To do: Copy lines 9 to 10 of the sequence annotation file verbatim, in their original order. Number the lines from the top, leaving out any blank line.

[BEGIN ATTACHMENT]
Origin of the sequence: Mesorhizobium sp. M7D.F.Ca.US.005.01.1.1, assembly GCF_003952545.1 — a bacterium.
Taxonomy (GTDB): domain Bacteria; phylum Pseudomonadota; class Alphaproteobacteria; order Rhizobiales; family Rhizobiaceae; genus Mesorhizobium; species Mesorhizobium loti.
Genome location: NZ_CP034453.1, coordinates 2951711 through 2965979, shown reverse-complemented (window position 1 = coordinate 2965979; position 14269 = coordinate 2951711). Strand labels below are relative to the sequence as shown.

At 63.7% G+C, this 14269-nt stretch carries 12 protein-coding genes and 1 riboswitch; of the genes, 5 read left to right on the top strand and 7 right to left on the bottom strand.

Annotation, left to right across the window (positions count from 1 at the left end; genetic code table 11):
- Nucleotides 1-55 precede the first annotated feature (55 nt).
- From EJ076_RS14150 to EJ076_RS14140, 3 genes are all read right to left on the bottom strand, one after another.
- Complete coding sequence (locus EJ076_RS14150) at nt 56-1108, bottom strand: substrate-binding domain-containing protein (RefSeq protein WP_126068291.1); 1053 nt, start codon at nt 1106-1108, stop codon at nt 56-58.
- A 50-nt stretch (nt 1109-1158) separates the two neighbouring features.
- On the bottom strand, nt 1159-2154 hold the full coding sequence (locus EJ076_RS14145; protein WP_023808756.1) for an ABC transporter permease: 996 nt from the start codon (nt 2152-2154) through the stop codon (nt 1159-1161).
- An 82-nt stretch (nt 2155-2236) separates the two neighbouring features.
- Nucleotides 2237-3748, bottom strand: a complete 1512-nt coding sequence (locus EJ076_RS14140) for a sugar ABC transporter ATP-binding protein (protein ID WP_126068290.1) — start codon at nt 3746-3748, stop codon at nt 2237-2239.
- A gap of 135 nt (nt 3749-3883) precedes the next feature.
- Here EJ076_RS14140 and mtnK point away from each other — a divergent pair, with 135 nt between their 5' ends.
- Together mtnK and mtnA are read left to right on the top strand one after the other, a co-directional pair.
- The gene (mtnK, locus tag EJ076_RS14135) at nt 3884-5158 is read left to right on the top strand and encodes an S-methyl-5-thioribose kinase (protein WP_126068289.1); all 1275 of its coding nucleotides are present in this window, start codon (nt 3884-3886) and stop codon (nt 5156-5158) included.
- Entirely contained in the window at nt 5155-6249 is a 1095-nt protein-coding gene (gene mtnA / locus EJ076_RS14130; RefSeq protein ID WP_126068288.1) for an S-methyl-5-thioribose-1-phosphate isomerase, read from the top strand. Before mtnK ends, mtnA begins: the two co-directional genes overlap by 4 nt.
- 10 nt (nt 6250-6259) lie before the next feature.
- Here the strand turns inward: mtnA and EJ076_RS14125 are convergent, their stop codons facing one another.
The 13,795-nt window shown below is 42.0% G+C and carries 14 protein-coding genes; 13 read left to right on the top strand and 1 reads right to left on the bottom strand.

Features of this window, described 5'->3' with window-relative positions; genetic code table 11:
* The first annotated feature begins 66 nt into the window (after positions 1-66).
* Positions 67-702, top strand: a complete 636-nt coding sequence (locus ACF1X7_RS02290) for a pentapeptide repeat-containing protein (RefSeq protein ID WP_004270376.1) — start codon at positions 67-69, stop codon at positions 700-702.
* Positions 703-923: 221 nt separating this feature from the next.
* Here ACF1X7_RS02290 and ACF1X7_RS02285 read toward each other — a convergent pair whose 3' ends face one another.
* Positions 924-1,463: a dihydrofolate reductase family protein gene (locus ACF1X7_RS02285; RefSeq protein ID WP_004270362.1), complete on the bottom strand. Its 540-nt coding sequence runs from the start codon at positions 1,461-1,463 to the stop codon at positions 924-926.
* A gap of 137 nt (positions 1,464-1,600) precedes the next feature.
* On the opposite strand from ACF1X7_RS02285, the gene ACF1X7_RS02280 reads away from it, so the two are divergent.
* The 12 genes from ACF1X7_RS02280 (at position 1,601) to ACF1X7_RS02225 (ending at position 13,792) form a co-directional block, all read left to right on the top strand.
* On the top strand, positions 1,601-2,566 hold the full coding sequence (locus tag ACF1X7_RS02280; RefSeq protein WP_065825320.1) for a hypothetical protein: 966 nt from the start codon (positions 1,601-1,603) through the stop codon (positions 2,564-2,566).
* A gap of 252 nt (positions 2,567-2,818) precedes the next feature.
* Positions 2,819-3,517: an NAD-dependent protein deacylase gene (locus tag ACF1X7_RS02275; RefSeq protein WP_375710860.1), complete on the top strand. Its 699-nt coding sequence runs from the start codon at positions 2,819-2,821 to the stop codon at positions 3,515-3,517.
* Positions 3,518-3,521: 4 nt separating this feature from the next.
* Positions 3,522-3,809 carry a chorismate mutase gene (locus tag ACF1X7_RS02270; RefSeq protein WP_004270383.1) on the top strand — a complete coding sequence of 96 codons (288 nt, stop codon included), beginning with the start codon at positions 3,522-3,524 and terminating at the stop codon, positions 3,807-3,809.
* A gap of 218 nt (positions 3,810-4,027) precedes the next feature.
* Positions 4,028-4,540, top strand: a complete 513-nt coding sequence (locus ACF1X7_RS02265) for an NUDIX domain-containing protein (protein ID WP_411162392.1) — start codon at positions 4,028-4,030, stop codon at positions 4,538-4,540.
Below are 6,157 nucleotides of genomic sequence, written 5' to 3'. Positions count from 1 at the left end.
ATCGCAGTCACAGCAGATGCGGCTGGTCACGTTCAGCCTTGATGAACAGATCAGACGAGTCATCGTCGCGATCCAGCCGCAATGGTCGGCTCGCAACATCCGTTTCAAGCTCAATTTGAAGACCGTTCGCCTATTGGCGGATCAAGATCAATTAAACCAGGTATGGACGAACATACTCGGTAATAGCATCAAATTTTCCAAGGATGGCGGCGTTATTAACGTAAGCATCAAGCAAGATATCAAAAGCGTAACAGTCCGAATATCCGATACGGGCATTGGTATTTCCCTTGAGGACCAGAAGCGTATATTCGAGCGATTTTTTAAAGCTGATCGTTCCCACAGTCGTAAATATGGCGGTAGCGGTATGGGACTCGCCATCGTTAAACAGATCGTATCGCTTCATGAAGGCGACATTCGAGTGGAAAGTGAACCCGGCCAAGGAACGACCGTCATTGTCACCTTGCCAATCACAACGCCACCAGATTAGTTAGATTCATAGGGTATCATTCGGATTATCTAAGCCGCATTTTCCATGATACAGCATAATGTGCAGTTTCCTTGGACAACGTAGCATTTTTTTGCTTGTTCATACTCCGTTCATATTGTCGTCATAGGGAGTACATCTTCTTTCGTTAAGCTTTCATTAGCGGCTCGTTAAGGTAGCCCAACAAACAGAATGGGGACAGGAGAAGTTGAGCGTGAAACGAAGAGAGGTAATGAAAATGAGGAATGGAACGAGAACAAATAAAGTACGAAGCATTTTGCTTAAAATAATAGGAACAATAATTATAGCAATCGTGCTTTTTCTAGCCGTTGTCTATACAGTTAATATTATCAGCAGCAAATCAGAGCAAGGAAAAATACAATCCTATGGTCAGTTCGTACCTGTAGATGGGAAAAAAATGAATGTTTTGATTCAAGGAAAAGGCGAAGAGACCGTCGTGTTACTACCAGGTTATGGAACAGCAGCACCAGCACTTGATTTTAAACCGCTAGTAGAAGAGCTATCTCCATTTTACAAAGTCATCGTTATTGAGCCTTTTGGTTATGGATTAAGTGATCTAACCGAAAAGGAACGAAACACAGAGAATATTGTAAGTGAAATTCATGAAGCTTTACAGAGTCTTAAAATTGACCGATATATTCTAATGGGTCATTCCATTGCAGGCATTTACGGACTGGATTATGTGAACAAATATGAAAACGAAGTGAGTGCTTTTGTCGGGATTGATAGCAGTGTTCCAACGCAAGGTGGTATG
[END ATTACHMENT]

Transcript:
- A 50-nt stretch (nt 1109-1158) separates the two neighbouring features.
- On the bottom strand, nt 1159-2154 hold the full coding sequence (locus EJ076_RS14145; protein WP_023808756.1) for an ABC transporter permease: 996 nt from the start codon (nt 2152-2154) through the stop codon (nt 1159-1161).